You’re a successful small business in the events industry looking to break through to the next level. Your work is good, your reputation solid, yet your growth still comes in the “two-steps-forward, one-and-a-half-steps-back” mode. This year will be the year we break out of our plateau and join the ranks of bigger competitors, you tell yourself each January. By September it’s clear that didn’t happen, and you pull your hair out wondering why.
If this describes your company, there’s a pretty good chance you’re a business hoarder. Growth to you means adding more clients, providing more services, and adding more staff to service both. But unless you’re Amazon or Google, with the funds to match, this can be a recipe for frustration, because not all clients and service offerings are created equal. Some are more profitable than others, and in order to grow, you’ll need to shift resources and focus from the least profitable ones to the most profitable ones.
Lessons From Preston Bailey & IBM
It may seem counter-intuitive to say no to a piece of business, but that’s the discipline you need to more aggressively pursue the clients and services that will fuel your growth.
Case Study: IBM
For decades IBM was known as the leader in computers and operating systems. Yet when Lou Gerstner came in as CEO in 1993, the company was in trouble. Cheaper imports eroded profit margins on PCs, and Microsoft’s Windows had won the battle of operating systems, beating out IBM’s OS2. Gerstner made the gutsy decision to get out of both businesses and focus on providing IT consulting, which yielded higher profit margins and had better growth prospects. While IBM could have kept those legacy businesses, getting out of them enabled the company to focus more of its creative energy on building the IT business, which ultimately turned the company around.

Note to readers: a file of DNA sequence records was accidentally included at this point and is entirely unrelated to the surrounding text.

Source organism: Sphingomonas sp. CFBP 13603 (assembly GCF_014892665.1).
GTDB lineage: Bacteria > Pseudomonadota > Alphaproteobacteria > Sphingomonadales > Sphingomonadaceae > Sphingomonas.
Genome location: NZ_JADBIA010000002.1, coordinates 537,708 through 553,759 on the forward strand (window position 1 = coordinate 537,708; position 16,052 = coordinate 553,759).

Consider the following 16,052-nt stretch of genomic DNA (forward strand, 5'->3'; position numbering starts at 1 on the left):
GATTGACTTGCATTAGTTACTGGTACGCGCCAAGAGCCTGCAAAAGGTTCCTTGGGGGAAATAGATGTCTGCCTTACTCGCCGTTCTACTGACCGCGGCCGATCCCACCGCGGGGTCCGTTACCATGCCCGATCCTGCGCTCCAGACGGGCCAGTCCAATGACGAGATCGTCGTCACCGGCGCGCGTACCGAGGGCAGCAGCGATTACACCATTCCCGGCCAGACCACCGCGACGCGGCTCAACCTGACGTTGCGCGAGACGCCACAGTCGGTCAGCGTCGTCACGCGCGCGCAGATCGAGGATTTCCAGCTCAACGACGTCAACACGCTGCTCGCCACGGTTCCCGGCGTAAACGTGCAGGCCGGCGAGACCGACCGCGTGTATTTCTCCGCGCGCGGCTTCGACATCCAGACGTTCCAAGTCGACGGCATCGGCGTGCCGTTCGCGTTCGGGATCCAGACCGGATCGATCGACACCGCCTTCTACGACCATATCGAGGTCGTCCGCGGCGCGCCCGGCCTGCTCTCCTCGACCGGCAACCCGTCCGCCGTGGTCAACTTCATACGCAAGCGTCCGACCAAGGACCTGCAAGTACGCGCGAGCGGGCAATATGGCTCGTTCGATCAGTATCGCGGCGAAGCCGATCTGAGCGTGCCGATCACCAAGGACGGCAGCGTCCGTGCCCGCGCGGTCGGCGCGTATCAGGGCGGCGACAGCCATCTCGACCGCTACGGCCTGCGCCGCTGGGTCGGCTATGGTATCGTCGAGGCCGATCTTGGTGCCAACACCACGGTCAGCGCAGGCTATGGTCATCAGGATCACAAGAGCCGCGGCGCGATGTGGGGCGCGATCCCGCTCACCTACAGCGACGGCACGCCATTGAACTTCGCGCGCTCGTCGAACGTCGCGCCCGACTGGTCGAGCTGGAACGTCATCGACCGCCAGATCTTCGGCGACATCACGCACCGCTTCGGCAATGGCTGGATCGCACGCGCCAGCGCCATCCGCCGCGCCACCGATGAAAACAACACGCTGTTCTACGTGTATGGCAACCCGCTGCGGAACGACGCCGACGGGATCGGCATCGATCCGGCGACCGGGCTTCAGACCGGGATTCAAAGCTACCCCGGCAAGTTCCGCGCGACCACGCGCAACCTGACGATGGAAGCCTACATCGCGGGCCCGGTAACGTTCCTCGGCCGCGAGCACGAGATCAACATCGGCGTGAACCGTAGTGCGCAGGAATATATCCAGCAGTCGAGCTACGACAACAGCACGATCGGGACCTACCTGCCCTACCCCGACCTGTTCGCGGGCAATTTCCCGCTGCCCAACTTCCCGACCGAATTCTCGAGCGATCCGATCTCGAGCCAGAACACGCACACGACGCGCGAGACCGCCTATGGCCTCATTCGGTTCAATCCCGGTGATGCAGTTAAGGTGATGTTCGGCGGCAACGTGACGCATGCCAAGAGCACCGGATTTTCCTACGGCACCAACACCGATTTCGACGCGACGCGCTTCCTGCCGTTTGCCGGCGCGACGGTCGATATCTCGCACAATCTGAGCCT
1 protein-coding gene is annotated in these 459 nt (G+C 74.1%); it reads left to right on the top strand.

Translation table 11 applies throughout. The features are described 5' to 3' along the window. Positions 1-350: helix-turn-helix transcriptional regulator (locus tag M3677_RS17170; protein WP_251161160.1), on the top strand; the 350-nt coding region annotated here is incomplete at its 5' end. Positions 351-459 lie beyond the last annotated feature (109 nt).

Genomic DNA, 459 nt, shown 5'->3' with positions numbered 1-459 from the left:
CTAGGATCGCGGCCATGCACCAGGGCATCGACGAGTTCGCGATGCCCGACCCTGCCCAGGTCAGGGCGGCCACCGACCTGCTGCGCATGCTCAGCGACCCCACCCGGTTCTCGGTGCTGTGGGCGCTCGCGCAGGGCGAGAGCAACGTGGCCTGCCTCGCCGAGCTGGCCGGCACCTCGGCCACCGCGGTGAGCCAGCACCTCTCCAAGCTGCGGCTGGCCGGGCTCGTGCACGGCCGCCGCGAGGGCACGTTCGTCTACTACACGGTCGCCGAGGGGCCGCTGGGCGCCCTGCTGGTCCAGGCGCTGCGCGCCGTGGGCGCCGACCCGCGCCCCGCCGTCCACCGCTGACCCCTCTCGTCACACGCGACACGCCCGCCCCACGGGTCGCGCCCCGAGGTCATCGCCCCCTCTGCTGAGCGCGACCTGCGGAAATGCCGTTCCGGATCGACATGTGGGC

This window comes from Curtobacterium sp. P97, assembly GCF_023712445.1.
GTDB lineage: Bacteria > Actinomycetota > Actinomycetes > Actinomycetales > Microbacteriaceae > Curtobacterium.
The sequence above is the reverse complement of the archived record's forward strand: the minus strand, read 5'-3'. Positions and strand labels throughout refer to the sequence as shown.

Case Study: Preston Bailey
Preston Bailey is one of the most well known and creative designers in the industry, yet when Sean Low was hired as President in 2003, the company’s energy was spread among low margin “drop-off” floral work, as well as high margin event design. Since there are only so many hours in the day, Sean made the decision to get out of the drop-off business altogether, enabling the company to shift all of its focus and resources toward the higher end event design clients. This shift resulted in higher profits and substantially greater growth.
Addition by Subtraction
If you’ve ever fired a toxic employee, you’ve likely noticed that miraculously the remaining team is far more productive, despite having one less worker. There’s less drama, everyone’s more motivated, and more work gets done. That’s a perfect example of addition by subtraction, one of the concepts explored in detail in my professional development course The Business Accelerator: Taking Your Event Company to the Next Level. As in the case studies above, getting rid of a weak link in your company, whether it’s an employee or a type of client, gives more attention and resources to the stronger employees and clients, resulting in growth.
It’s simply too difficult to be a hoarder and hang on to every client and every type of event service, and expect to grow. You’ll always be dragged down by the least profitable ones.
Saying no to a paying client, or a product line that brings in revenue, takes tremendous guts. In addition, it won’t come without a fight. In both the IBM and Preston Bailey examples there were employees who fought to hang onto the status quo. But if you’re struggling to get your company to the next level, something has to change. And shifting the thinking from “where can I add” to “where can I subtract” can be the key to breaking through.